Greg Wells Piano Compression

 

 

 

In this excerpt from Episode 2 of the "Start to Finish Series, with Greg Wells," we find Greg working on the piano part that he recorded for the song "Lucky Number," which he's producing for singer/songwriter Bryce Drew.

Put the Squeeze On

Greg starts by listening to his piano track and doing a few minor edits to clean it up. But the main task we see him doing is reducing the dynamic range of the piano. He says the part he played was quite dynamic, and the piano he was playing was on the punchy side. As a result, there are a lot of loud peaks.

Greg's settings for the Focusrite d3 compressor/limiter

As an aside, he makes a thought-provoking observation about the difference between hearing an instrument or vocal un-amplified in a room versus hearing it coming back through a speaker. Wells says what sounds great in person often needs work before it sounds good through a speaker.

"This is all so unnatural; speakers, microphones, it's all so weird," he says. He gives an example of a dynamic vocal that sounds great in the room (without microphones), but when you hear it through speakers, it seems "amateurish." What he means is that it suddenly sounds too loud or too quiet.

He inserts a Focusrite d3 compressor/limiter plug-in on the track. He says he really likes that plug-in, and, not surprisingly, the hardware version, too. He mentions that both Chris and Tom Lord Alge use the hardware unit, known as the "Red Compressor," on the mix bus. The Focusrite plug-ins were unavailable for a while, he says, but were rewritten for AAX and now are back. According to Wells, they're easy to set.

Another processor Greg uses on the piano track is the UAD Neve 33609 emulation.

He doesn't want to get rid of all the dynamics, but he wants to control them, so they sound good in speakers. He uses the limiter to shave off the peaks of the loud, punchy chords. It will still sound like he played aggressively, but the peaks won't be jumping out.

Next, he inserts the UAD Neve 33609 compressor plug-in. He says it's incredible on any source. He tells the story of many years ago when he was working with producer Joe Ciccarelli, where Joe showed him how good the 33609 sounds on piano. He's never forgotten that.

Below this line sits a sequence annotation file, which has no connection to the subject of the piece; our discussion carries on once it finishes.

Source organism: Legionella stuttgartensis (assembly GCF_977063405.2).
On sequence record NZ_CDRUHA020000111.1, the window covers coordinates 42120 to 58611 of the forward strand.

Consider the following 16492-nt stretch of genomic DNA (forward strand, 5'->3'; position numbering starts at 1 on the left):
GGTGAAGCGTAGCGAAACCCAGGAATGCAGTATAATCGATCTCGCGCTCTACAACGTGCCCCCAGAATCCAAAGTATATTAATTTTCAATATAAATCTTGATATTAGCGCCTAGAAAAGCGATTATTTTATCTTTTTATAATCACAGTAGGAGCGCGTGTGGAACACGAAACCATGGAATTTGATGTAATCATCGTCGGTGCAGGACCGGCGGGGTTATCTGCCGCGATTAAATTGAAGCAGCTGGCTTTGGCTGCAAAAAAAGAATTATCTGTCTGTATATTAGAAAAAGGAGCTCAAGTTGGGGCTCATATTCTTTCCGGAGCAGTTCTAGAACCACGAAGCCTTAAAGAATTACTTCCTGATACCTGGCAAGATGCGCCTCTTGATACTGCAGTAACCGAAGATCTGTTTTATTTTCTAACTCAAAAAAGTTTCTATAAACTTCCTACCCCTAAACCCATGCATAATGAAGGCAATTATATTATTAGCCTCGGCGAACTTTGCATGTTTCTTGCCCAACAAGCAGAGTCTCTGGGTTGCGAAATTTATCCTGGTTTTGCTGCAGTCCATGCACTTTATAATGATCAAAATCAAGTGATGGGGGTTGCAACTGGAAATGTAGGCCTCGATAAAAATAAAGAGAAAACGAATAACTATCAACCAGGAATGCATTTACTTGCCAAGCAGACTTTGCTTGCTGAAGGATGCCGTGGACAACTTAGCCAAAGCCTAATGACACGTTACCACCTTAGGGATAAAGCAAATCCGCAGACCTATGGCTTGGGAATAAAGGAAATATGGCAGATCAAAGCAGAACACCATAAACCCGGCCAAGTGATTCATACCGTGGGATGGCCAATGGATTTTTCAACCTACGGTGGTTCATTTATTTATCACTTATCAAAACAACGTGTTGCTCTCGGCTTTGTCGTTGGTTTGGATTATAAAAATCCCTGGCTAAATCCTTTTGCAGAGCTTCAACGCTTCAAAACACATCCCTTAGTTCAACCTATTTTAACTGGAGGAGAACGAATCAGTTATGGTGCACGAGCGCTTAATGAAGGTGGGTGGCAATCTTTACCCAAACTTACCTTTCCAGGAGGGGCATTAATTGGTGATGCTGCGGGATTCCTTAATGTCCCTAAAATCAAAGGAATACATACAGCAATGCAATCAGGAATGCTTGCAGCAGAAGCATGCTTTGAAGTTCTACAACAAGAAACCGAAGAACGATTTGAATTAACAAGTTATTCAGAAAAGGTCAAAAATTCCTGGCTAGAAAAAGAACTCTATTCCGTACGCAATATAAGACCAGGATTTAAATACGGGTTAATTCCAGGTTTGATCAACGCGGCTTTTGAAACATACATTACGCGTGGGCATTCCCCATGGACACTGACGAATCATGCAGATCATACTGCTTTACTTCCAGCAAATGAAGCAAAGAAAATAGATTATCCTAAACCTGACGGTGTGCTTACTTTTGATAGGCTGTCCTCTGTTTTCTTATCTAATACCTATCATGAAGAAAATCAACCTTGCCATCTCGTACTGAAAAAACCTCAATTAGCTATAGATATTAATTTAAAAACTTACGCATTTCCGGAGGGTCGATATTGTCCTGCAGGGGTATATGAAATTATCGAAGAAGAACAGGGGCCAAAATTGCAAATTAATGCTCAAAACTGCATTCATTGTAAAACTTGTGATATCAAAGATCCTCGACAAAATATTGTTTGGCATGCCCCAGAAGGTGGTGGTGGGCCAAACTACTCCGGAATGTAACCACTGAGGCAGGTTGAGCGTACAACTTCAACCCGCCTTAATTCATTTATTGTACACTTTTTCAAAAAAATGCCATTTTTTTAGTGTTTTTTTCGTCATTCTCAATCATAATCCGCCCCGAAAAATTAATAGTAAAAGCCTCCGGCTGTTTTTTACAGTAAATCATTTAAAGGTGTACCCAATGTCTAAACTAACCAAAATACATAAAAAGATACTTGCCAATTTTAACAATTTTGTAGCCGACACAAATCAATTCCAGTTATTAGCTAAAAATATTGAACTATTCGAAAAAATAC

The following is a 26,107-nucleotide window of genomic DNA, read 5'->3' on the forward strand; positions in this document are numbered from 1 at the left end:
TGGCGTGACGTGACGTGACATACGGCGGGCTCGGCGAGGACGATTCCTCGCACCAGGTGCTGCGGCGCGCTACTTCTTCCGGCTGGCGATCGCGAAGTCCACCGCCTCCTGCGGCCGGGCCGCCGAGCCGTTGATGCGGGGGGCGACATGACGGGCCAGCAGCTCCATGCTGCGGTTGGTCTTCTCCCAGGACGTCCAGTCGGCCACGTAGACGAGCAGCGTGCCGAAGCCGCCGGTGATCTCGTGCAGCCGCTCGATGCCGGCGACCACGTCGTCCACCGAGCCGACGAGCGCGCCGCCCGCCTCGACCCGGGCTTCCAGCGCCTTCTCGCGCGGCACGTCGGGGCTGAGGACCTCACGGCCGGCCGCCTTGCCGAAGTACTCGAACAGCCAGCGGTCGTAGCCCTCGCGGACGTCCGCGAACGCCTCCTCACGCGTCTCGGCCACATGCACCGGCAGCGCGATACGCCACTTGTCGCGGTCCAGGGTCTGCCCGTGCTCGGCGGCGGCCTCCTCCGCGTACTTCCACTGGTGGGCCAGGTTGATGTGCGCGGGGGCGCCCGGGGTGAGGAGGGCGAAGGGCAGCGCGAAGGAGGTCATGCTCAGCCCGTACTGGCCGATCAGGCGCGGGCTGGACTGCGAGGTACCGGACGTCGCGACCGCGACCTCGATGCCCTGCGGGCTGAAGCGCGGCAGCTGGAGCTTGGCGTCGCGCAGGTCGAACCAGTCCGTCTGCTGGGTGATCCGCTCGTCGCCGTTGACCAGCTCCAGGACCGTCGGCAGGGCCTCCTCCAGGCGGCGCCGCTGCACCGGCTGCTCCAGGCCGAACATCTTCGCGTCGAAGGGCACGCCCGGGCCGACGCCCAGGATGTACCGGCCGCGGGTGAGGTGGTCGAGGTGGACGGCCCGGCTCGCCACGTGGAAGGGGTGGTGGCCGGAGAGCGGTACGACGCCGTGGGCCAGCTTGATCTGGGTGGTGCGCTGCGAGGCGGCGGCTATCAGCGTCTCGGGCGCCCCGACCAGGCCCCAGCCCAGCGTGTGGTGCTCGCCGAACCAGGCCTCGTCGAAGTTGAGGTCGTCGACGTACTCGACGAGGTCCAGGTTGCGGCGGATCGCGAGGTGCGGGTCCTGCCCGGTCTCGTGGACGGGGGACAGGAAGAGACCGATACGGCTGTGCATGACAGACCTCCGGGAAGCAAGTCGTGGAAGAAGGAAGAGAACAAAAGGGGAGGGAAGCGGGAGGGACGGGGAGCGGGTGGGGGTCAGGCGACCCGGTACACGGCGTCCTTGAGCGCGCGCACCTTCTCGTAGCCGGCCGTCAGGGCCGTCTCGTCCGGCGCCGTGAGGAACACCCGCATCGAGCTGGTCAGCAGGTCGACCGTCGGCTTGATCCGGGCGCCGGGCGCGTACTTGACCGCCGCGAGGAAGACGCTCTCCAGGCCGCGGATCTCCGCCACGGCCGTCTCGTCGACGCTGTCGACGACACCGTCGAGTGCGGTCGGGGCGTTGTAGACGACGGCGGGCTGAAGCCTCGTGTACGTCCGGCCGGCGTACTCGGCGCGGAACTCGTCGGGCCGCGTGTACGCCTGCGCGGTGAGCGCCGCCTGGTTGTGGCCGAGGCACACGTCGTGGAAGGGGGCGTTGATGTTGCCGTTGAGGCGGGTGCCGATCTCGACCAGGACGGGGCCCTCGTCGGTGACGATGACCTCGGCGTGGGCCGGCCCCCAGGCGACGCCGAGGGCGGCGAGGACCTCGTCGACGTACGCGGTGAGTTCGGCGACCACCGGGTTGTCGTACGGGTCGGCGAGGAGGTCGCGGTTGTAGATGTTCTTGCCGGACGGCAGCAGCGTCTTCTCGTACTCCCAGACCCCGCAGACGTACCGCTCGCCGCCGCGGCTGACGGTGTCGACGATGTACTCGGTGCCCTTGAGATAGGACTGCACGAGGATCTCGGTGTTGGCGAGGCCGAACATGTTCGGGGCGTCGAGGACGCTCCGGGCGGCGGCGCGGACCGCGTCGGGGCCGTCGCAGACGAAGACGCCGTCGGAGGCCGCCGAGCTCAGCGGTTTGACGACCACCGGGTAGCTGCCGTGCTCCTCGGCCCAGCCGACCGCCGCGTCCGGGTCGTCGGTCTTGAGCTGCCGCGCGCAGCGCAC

On the Attack

When you're setting a limiter to reduce peaks, as Greg did in the excerpt, you need to be careful how you set the attack time. If you're dealing with an instrument with a lot of hard transients, like a piano, and you're trying to keep it sounding natural, you don't want to make the attack too fast. Wells used a super slow attack of 50ms on the Focusrite. That allowed those transients to get through but still reduced the peaks.

The following examples (1a-1c) demonstrate what can happen if you set too fast an attack when processing a piano track or other transient-heavy recording.

Example 1a: Here is a short excerpt from a piano recording with no compression or limiting.

Example 1b: This time, a PSP FetPressor plug-in (an 1176 emulation) was inserted with a ratio of 16:1, which is high enough to be considered limiting. The attack time is at its slowest setting (10ms), which allows the transients to sound natural.

Example 1c: The same example, but this time the attack was set to 0.1ms, its fastest setting. The threshold was set higher to -6 to reduce the amount of compression (it was -12 on Example 1b) because with the faster attack, it sounded way over-compressed at the -12 threshold setting from example 1b. Even with the threshold raised, the piano loses its punch and seems too obviously compressed as a result of the fast attack time.

If you look at the waveforms for examples 1a-1c, you'll see that 1b reduced the peaks but kept plenty of dynamic range, whereas 1c got a lot more squashed.

A Bite Out of Gain

Another option for taming peaks is to use volume automation or, if your DAW supports it, "clip gain," aka "bite gain." The difference between them is that clip gain is pre-fader and volume automation post-fader. So, if you turn the clip gain up too high, you'll overload the channel input. If you set the volume automation too high, you won't see the increase reflected in the channel fader, but it will show up in the level on the master bus or other busses you're sending signal to.

Sometimes, there might be a couple of spots in a track where the peaks are really high, perhaps too high for your compressor or limiter to reduce sufficiently without sounding overly compressed. For those kind of situations, you could use clip gain or volume automation to reduce only those trouble spots and then compress it afterward.

Vocal tracks are great for automated fixes like that, because they have a lot of spaces between words and phrases, where you can draw in your automation without the level changes sounding artificial. That's often not the case on a piano track, where there are a lot of sustained notes and chords. If you change level as something is sustaining, it can sound unnatural.

The next example demonstrates using volume automation to smooth out loud peaks on a vocal track.

Ex. 2a: Here's a segment of the original vocal. The words "pain," "gain" and "bet" are all pretty loud.

Ex. 2b: The same track, but this time the loud words were reduced using volume automation.

Here you see the dynamic adjustments using volume automation in Example 2b

You'll probably find it a lot easier to draw in the automation rather than trying to use a fader to write it during playback. For brief boosts or cuts, such as those in the previous example, it's hard to be accurate enough with a fader.

pmlogin
Marketing Pop-up Register
pmmarketingpopup